Czech Republic: Local Romani residents of Břeclav help authorities look for perpetrators of recent assault
After the recent assault in Břeclav during which a 15-year-old boy was seriously injured, Czech Police are doing their best to apprehend what they suspect were three assailants. Local Romani residents of the town would also like an answer to the question of who was behind the attack. Entrepreneur Josef Polák, who knows the Romani community in Břeclav well, is collaborating with police on the investigation.
"Local Romani residents do not want another Šluknov here," claims Polák, whose own son lost an eye 15 years ago during a brawl with skinheads. Despite that experience, Polák has steeled himself against feeling hatred as a father.
Polák employs dozens of local Romani people. "The police contacted me because as an entrepreneur who employs Romani people, I know all the Gypsies in town, even the children. For four days I have been asking around as to who might have done this. According to what I have found out, I have directed the police to follow up clues that lead to Slovakia," the entrepreneur said.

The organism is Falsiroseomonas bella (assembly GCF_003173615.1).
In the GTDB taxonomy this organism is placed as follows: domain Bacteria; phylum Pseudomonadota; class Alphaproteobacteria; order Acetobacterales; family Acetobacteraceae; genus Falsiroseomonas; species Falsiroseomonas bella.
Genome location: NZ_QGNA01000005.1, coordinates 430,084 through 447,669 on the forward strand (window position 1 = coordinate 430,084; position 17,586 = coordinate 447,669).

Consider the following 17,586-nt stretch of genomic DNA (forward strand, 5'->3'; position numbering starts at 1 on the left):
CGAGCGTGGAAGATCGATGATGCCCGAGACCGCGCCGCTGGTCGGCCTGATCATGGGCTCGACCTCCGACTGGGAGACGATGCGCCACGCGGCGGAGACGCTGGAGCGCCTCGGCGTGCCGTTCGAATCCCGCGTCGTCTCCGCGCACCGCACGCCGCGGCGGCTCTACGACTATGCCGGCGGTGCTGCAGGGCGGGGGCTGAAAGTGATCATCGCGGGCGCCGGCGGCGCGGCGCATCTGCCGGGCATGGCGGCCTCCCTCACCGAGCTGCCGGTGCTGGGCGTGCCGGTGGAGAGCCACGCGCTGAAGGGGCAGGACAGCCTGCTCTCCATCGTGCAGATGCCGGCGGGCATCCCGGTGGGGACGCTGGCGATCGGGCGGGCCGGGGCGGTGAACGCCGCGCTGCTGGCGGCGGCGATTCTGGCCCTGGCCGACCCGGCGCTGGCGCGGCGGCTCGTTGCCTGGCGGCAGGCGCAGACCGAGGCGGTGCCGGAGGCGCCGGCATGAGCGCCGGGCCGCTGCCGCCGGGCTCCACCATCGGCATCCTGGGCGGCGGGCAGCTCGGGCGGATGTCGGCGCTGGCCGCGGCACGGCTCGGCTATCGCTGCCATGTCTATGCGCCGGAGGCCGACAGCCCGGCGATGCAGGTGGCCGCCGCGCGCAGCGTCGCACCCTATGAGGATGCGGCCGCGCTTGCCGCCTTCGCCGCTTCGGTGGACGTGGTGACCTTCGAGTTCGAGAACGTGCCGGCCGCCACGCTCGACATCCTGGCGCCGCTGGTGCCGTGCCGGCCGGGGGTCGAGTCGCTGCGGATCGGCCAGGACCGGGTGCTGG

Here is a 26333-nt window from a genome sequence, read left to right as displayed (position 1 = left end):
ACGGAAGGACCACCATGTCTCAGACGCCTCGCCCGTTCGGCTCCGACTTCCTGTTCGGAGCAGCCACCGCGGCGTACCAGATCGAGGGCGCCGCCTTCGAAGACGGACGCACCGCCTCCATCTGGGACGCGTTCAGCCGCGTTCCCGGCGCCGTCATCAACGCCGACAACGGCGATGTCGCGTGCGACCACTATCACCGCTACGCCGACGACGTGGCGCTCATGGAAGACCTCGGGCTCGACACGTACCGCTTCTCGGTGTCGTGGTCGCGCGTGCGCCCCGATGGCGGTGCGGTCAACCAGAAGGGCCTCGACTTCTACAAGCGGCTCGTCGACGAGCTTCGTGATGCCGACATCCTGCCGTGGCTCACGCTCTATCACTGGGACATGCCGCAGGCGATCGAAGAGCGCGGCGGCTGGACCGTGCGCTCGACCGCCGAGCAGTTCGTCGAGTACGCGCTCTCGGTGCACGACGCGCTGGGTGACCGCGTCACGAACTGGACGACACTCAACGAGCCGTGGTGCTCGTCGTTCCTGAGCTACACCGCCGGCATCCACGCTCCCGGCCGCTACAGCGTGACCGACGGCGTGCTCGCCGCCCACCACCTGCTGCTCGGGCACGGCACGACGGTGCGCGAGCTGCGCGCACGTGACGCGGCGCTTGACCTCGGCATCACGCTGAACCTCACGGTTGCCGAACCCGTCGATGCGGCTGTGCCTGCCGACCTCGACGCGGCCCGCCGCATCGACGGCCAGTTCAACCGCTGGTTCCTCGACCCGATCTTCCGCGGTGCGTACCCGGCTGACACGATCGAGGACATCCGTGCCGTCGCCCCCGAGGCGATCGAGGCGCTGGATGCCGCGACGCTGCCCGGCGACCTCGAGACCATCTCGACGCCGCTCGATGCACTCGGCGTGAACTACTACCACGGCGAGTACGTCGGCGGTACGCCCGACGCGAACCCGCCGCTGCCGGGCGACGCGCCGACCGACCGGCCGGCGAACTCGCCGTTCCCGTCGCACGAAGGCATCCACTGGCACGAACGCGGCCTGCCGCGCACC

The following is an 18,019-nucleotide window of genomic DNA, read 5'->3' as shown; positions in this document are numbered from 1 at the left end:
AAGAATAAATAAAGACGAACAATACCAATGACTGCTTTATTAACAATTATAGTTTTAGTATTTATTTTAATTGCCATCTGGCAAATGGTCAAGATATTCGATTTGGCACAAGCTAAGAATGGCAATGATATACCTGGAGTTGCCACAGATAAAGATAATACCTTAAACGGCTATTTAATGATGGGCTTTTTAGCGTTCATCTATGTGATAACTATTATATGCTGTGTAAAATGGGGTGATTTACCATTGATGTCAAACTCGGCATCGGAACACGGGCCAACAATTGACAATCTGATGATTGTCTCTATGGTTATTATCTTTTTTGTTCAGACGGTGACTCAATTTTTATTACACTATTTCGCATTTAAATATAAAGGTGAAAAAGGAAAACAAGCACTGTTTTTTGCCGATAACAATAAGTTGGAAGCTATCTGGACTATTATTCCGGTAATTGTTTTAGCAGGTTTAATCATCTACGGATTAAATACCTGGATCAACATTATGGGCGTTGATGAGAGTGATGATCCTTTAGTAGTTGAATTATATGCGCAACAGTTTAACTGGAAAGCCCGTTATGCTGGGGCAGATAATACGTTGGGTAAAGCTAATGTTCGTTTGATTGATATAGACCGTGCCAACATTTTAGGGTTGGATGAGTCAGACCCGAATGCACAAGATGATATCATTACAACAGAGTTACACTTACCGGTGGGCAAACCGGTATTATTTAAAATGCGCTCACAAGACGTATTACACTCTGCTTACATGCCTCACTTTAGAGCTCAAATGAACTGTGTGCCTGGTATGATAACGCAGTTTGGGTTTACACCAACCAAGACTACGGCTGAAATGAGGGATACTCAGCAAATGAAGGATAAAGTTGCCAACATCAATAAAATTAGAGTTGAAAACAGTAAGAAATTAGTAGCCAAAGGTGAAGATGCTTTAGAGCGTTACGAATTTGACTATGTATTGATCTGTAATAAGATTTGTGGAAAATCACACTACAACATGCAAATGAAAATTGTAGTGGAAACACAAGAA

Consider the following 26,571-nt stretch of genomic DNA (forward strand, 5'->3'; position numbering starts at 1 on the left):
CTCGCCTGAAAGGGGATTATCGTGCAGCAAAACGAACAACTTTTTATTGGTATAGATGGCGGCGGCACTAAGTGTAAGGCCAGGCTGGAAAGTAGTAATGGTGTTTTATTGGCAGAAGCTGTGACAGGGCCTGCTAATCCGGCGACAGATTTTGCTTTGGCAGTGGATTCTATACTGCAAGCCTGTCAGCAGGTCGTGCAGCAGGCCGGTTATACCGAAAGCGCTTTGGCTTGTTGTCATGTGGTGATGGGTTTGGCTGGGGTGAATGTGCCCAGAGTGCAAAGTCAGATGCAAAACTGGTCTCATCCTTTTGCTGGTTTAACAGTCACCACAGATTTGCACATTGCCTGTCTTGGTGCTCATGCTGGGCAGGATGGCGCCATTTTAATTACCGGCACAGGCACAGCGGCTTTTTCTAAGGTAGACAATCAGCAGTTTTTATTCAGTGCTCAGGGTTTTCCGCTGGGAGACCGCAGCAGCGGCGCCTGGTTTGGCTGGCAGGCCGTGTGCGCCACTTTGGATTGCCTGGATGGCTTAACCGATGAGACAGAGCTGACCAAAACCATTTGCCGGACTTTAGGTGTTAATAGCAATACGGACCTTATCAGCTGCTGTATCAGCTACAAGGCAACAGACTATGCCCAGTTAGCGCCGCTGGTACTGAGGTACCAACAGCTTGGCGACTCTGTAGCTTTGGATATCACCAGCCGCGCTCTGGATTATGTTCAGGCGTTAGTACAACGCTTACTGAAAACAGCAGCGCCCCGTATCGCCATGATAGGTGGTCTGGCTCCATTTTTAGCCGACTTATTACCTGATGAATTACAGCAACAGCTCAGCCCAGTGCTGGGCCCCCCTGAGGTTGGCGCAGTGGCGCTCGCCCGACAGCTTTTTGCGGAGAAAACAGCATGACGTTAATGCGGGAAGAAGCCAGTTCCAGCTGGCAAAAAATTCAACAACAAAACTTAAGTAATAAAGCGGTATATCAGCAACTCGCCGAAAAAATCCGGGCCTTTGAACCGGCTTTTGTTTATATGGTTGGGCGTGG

Polák mainly hopes the situation in town does not escalate further. "If my suspicious are confirmed, there will be no reason for the extremists to come to Břeclav to settle scores. We don't want to go to war, we want peace," Polák said. His greatest wish is that the march announced by right-wing radicals for this Sunday in Břeclav will take place without violence. "Violence solves nothing," is his message to the right-wing extremists.
After last Sunday's attack, Polák says that anti-Romani sentiment and tense emotions have prevailed in Břeclav. "Over the last few days you could feel the tension everywhere. In the parks, in the stores, on the streets. Romani children are afraid to go to school, people are shouting racist slogans at them here," he said.
Polák believes these negative emotions could easily be headed off by rapid police action. "If the police apprehended the assailants and announced their names before Sunday's march by the radicals, that would change it. We do not believe a local person did this. If a local Romani person had done this, we would know it by now. As far as I know, the detectives are doing their utmost to discover the perpetrators' identities," Polák said.
"I can't answer for all of the Romani people who live here, there are bunches of various teenagers. However, in my opinion, our Romani people will stay out of it and will wait at home until the march is over and the situation calms down," Polák said.
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